Oh boy Gargantia. We’re really in the shit now, aren’t we? All the dominoes set up, three episodes remaining, and at least half a dozen narrative, character, and thematic conflicts to be resolved. Ending this gracefully will take some doing, but I actually wouldn’t have it any other way – I think the different issues we’re juggling here are going to bounce off each other quite nicely. Let’s kill some squids.
0:40 – That’s right Amy. You don’t need no goddamn man in your life!
1:29 – Kugel’s looking ragged. Extremely likely he spent the six months Ledo was at the bottom of the ocean developing his cult
3:13 – Look at how happy Ledo is! Thank god for the Galactic Alliance – things were so much simpler back then!
4:53 – Episode title: Supreme ruler of terror. Feeling healed yet?
5:28 – “Welcome, envoy of the sky, clad in blah blah we’re a crazy cult.” Well that wasn’t hard to guess
5:56 – Nice visual there – their entire world is a pyramid with Kugel at the top. Anyone care to take a guess at their societal structure?
8:59 – “Pinion of the Sea of Mist.” Oh god fucking damnit. Pinion’s continued relevance to the plot is pretty aggravating – he’s basically chaos itself, and doesn’t do anything to help contrast the various viewpoints of this show against each other
10:10 – And the lobster? Well, I hope they’re going somewhere with this…
10:59 – This actually seems okay. I was fine with Pinion’s character until he went plot-crazy last episode and made a series of terrible and unnecessary decisions. We seem to be back to blunt but pragmatic Pinion now, who’s a solid character
12:02 – “Former humans, you mean.” Very nice that the higher-ups knew, and it wasn’t a big crazy secret that would change everything. Because as Chamber outlined last episode, it wasn’t and it doesn’t
13:15 – Okay, let’s plot out this philosophy a bit
“The weak and the strong support each other through rationality and each have their own ways to contribute and build a society.”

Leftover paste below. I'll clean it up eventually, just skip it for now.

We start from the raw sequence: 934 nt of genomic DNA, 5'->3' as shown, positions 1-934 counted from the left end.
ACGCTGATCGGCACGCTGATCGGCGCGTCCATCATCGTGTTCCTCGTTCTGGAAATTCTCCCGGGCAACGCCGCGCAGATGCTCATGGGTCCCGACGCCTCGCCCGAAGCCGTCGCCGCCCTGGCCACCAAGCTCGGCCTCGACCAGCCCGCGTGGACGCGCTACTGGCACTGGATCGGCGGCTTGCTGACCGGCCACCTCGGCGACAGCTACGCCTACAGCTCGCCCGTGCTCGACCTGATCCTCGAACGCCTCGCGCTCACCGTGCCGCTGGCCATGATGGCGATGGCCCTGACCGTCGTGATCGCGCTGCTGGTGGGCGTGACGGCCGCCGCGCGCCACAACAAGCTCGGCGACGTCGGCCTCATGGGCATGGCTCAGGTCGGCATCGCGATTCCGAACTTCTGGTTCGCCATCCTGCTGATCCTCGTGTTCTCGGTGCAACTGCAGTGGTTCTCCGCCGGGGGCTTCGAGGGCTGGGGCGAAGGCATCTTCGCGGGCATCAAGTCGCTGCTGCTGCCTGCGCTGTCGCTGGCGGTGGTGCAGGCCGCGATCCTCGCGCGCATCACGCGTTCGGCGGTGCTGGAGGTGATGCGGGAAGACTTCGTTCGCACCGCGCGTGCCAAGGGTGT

“Happiness is the realization of a circumstance in which the individual renders service to the entire group and the cost-benefit performance of that is at the greatest efficiency. As such, happiness is commensurate with the degree of stability of command.”
Alright, it works better laid out like that. So yes, Kugel is creating a society based around giving all potential resources to the realization of a predetermined societal goal which is supposed to be commensurate with “victory” or, in this case, “happiness.” It’s based on strict hierarchical control and absolute denial of the self. It’s an extreme, but not an unreasonable or unrealistic one
16:23 – Goddamnit Pinion. Their ruse was solid, but still, nice fucking negotiations asshole
18:23 – “According to your work, you receive a fair amount of rations from society.” No safety net here!
19:51 – “He has retreated into his cockpit to become a symbol.” It’s cute that at the top of a pyramid of self-denial, the leader has literally made himself cease to exist
20:44 – “Maybe I should have never left this cockpit.” Curse this ability to examine values from multiple perspectives!
22:15 – Oh come on, zooming the camera in to Amy herself? We get it, Gargantia
Interesting episode! It consolidated the existing conflicts pretty gracefully, but was mainly interested in talking about Galactic Alliance philosophy. Which is something I’m still working on taking apart – not the philosophy itself, which is pretty straightforward and basically the realization of a military-industrial complex as moral absolute, but the different elements of our own societies that it’s digging at. It rejects currency and individual goals, but idolizes individual effort. No compromise, no safety net, and all accomplishment (and the idea of happiness itself) is tied to realization of a central principle. Honestly, there’s plenty of stuff that reminds me of – theocracies and corporate philosophies seem like the big two, with their system combining a lot of Objectivism with a lot of piety and self-denial, which seems like it’d be an uncomfortable mix, but is certainly working out for them. Either way, not my scene (if you’ve got a few minutes, listen to that one, it pretty much covers the gist of it) – not a bold stance or anything, but I’m a pretty big fan of safety nets and self-actualization, myself.